ZigBee DTH - configure() & refresh() - correct method in 2018?


(Keith G) #1

I am very new to all of this, so please excuse any errors in terminology…

I am trying to improve some community created DTHs for ZigBee devices (various Xiaomi sensors, to be precise) and presently I’m focusing on the configure() and refresh() function code.

I am trying to figure out what is the best / correct code to set up bindings (if necessary), configure attribute reporting, and anything else necessary under configure() and refresh(). Unfortunately, searching the forums and looking at the SmartThings Developer documentation creates a lot of confusion, because in the forums all code methods, past and present, are discussed, and there are gaps, errors, and inconsistencies in the developer documentation pages.

For example, this thread from late 2015 discusses changes in what can be used for configure(), suggesting that xcl global send-me-a-report has been depreciated and that zigbee.configSetup() can be used instead (or even more specific calls for certain cluster/attributes can be used, like onOffConfig()).

But looking at later posts, developer documentation, and the current crop of ZigBee DTHs on the SmartThingsPublic GitHub repository, I see that xcl global send-me-a-report and zigbee.configSetup() seem to have been supplanted by zigbee.configureReporting() paired along with zigbee.readAttribute() - with the readAttribute call needed for configuring reporting on some but not all commonly used device attributes as explained here.

Also, I notice most of the newest revisions of ZigBee DTHs aren’t using zdo bind in configure() or st rattr in refresh() anymore either.

So…. now, in 2018, what is the appropriate (best?) way to set up configure() and refresh() in a ZigBee DTH?

Thanks in advance!


#2

Same problem here, the docs are about two years out of date except a few typo fixes and frankly a complete and utter mess for devs without years of ST experience. New features and capabilities trickle out to external developers through snippets of code and random comments in community posts from ST engineers and devs with inside connections. And it’s the worst of both world, closed source so you can’t access it but since you’re not paying you can’t demand structure or timely updates either. Pretty much useless.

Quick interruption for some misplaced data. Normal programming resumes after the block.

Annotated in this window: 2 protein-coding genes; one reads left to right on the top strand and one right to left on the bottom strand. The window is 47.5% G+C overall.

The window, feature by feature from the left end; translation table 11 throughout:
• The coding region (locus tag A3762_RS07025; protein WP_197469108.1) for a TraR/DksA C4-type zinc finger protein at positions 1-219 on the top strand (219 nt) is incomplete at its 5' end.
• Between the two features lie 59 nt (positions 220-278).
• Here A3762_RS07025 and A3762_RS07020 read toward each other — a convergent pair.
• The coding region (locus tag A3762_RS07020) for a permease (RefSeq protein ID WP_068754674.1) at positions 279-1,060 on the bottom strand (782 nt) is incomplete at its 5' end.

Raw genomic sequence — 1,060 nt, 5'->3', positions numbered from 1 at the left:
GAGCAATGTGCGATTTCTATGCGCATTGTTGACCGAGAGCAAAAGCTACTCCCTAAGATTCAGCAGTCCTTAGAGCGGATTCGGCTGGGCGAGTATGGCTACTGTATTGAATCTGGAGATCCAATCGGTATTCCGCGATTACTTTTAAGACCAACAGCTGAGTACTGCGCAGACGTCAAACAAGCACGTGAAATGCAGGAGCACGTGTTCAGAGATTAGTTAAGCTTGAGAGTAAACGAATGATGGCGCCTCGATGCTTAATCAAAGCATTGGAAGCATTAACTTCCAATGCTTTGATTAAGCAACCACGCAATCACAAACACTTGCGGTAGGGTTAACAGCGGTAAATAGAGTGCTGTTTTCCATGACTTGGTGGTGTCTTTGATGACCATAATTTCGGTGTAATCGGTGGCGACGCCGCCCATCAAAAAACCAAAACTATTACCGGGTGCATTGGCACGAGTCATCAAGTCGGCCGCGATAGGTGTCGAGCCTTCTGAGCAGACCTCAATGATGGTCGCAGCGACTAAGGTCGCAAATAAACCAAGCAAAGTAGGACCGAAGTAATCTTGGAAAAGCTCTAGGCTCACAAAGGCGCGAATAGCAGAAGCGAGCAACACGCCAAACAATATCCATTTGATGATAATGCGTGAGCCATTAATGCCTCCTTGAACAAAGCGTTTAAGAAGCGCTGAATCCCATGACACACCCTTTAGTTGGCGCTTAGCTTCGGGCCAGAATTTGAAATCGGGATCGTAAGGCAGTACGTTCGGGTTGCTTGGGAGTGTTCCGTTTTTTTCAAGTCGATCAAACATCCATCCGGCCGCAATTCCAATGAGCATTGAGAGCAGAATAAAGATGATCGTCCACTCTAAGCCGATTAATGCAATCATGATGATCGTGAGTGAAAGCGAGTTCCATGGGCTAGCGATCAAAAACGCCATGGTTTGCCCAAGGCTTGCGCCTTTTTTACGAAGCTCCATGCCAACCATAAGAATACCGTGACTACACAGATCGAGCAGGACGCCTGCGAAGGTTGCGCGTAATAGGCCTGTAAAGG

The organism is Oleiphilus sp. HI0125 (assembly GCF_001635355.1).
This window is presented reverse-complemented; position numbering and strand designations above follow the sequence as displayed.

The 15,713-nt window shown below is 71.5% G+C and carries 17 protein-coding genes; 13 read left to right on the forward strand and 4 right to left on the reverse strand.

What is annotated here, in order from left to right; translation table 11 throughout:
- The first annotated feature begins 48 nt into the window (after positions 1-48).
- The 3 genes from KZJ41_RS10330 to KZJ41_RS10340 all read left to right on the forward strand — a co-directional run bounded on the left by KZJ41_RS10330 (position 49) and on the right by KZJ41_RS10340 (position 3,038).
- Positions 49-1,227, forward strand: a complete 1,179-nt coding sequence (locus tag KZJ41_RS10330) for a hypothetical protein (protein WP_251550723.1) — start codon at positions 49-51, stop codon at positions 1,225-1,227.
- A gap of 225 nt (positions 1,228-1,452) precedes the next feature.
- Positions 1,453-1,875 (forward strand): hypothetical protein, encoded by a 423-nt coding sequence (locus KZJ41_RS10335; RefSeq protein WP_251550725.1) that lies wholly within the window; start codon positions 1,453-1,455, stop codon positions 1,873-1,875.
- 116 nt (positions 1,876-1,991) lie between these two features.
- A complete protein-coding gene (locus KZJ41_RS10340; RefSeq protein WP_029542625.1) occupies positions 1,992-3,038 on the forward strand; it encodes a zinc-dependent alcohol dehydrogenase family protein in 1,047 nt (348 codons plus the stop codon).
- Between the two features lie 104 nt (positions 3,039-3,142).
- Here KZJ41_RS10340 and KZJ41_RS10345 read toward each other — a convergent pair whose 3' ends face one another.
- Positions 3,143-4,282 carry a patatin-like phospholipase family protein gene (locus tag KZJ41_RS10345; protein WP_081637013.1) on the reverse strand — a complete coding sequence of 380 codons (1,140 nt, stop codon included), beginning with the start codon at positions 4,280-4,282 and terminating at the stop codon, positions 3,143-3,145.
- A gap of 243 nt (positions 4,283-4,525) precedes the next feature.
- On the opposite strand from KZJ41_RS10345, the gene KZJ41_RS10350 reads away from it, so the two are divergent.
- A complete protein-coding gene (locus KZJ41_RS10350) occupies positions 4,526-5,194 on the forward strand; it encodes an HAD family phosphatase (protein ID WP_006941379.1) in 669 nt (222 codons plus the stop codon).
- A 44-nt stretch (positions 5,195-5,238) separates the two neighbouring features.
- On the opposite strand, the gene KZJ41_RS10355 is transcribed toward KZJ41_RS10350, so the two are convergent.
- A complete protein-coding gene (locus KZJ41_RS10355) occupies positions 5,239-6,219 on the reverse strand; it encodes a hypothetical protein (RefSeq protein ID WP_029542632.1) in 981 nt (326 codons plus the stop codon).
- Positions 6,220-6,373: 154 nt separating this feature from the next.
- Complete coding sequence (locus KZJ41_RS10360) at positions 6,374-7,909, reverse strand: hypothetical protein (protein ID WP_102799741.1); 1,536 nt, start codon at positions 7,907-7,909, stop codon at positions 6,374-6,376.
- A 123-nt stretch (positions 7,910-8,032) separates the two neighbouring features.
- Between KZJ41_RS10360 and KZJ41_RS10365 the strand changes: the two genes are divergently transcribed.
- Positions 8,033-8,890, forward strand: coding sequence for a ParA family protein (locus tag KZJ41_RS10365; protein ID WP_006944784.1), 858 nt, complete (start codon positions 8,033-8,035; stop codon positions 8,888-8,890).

My guess is they’re prepping for a new way of writing DTHs and have been for a while(*), and that is why most updates appear undocumented and behind the scenes. Probably tied to the new half-baked APIs for webhooks and the new dev site. Alternatively, they’re just slowly becoming insanely bad at this and if this is the case I see the Mozilla Thing Gateway quickly taking over. It’s at the Helo Worlld stage now, but depending on what Samsung intends to do with the hobby developer crowd going forward that could quickly change.

Random post for you to look at for more info on conf/refresh:

OK

*) https://smartthings.developer.samsung.com/develop/workspace/ide/create-a-new-hub-connected-profile.html
Nice form to fill out btw.


(Zach Varberg) #3

The zigbee.configureReporting and zigbee.readAttribute methods are the “correct” way to accomplish those tasks. Having the commands just being strings set in each individual DTH makes it very difficult to control and fix bugs that come up because every DTH is doing it’s own thing. By using those commands, the library controls building the correct commands, and so if there is a mistake it can be fixed in one place for everyone. This page talks about these commands a bit.

That said, some devices (like Xiaomi since you explicitly mention them) do not follow the Zigbee specification and so you may have limited success with these commands. I have played with a couple of Xiaomi devices and from what I remember, they ignored configure reporting commands and simply did their own thing. For example for motion, despite using a standard cluster, they did not use the attributes in the way defined in the specification (e.g. they never report that motion has stopped, they simply stop reporting that motion is happening).